I am currently a seminary student at Wesley Theological Seminary, and I have the honor of being on staff at Fishing Creek Salem United Methodist Church working with young adults.
In May I participated in a local high school baccalaureate service. As I stood up to share my thoughts with the up-and-coming high school graduates, I had this deep fear rise up in me — the fear and the realization that for the very first time, the majority of those high school graduates will never walk into a church again. A bold claim, but a realistic one.
As Director of Young Adult Ministries for the past eighteen months, the plethora of conversations I have had with young adults has revealed that there is a deep disconnect between young adults and faith communities.
A survey of any of our congregations in the Susquehanna Conference will show that there is a lack of young adult presence.
Many of us have asked the questions, “Why are young adults not engaging with the church?” and “How do we get more young adults in our church?”
What I have realized over the last eighteen months is that this question cannot be answered with a simple response or through a mere blog post of the top new ways to reach young adults, because the problem is deeper and more nuanced.
There are currently fifty million young adults (ages 18-35) in the United States, which make up about 15 percent of our population.
I recently surveyed some young adults, asking them how they would identify their age group, and I got three responses: the first one was, “It’s a time period.” The second one was, “It’s a season of life.” The third response was, “I think it’s just a lifestyle.” The reality is that this age group is diverse.
This group of people consists of college students and young adults who are working full-time or seeking to work full-time. They’re married. They’re single. They’re dating. They may be parents, they may be single parents. They may be divorced, or they may already be widows or widowers.
So as I share with you some statistics about this diverse generation, I want you to keep two things in mind: The first is that there are different kinds of [church] drop-outs, as well as faithful young adults who never drop out at all. We need to be careful not to lump an entire generation together, because each story of disconnection is different. I think this is why program language is no longer effective. Number two: I believe that the drop-out problem at its core is a faith-development problem, or to use church language, a “disciple-making” problem. The church is not adequately preparing the next generation to follow Christ faithfully in a rapidly changing culture.
So young adults are known as a missing generation in the church. David Kinnaman, author of You Lost Me. Why Young Adults are Leaving the Church ... and Rethinking Faith, shared these statistics:
- 61 percent of young adult Protestants (18-29) have dropped out of attending church after going regularly. What this means is that 61 percent of our youth groups won’t be part of the church once they graduate high school.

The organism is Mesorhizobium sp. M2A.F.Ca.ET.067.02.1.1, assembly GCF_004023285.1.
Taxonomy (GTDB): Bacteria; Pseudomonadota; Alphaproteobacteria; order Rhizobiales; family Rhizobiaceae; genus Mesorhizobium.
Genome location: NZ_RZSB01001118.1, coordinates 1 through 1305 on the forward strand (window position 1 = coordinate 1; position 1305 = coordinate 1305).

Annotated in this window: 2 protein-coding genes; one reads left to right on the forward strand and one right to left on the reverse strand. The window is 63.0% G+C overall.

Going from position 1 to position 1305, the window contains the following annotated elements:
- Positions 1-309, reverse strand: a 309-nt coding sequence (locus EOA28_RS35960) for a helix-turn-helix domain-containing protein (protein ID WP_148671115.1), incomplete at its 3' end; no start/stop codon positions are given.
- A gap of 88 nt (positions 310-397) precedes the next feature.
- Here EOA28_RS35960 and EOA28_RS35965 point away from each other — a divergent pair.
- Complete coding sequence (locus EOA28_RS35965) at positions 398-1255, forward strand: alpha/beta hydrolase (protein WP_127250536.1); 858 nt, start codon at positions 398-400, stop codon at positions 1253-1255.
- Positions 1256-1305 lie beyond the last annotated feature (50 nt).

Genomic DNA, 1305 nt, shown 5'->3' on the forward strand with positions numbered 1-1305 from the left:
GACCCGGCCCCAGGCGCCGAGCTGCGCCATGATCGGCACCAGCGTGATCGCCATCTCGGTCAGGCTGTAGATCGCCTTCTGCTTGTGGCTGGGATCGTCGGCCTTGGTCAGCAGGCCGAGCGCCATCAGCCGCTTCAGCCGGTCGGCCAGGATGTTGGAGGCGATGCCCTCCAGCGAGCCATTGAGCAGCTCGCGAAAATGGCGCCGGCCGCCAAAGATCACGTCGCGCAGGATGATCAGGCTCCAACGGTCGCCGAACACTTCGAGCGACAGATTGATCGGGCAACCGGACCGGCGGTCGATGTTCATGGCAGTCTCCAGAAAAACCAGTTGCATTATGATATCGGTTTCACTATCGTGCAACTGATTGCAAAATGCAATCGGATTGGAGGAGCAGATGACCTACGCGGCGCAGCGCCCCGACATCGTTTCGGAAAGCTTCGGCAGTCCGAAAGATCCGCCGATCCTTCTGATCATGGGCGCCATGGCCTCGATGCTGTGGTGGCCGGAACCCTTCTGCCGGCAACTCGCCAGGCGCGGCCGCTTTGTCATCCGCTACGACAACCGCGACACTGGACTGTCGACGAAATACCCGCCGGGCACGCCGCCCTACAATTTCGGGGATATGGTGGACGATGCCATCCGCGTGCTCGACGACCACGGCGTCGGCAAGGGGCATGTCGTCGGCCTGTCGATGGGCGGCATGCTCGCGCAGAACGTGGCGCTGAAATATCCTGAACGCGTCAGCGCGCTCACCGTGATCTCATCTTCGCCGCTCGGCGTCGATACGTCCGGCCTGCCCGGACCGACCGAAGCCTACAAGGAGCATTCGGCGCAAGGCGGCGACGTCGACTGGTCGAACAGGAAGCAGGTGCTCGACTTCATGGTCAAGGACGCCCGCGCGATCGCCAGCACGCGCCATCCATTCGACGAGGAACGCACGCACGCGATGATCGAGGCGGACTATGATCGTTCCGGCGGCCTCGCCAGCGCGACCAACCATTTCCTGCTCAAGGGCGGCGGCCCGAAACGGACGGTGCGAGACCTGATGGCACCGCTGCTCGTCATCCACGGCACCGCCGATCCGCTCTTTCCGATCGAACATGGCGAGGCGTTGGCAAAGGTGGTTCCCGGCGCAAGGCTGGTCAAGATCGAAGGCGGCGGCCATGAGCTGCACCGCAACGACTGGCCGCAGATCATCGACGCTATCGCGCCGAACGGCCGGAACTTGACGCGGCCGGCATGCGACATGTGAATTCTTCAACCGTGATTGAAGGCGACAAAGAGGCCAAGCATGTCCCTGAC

- 57 percent of all young adult Christians (age 18-29) say that they are less active in the church compared to at age fifteen. Once they reach fifteen, their level of involvement is significantly reduced.
And the last statistic that I think is the most staggering:
- 75 percent of young adults are currently not attending church on a frequent basis.
- Because of this, young adults are often known as the “black hole” in faith communities/church attendance.
The reality is that the universal church — all churches, including churches in our annual conference — is struggling with this issue. We’re struggling to be in relationship with young adults effectively.
Here are the United Methodist clergy statistics:
- In the General United Methodist Church there were 16,290 elders in 2013. Only 932 were under age 35, or 5.91 percent.
- In the Northeastern Jurisdiction there were 3,042 elders in 2013. Only 126 of them were under age 35, or 4.14 percent — even lower.
- In the Susquehanna Conference, there were 529 elders, deacons, and local pastors combined in 2013, of which 41 were under age 35, which gives us a higher than average percentage of 7.75 percent.
As a result of my research and reading there are two categories I want to share with you about why young adults are disconnected and why they are not participating in the churches.
We have friends who are not committed to Christ.
If 75 percent of my generation is not engaged in the church, then you would expect my peers and me to have friends who aren’t Christian. And that becomes a personal hindrance for us to be in the church.
Disappointment with ecclesiastical machinery.
I think there is some sort of distrust that we have formed with the church and the hierarchy that is established with it.
There’s either inconsistency in the mentor’s personal life, or mentors who aren’t truly invested in a relationship, so they aren’t consistent with it.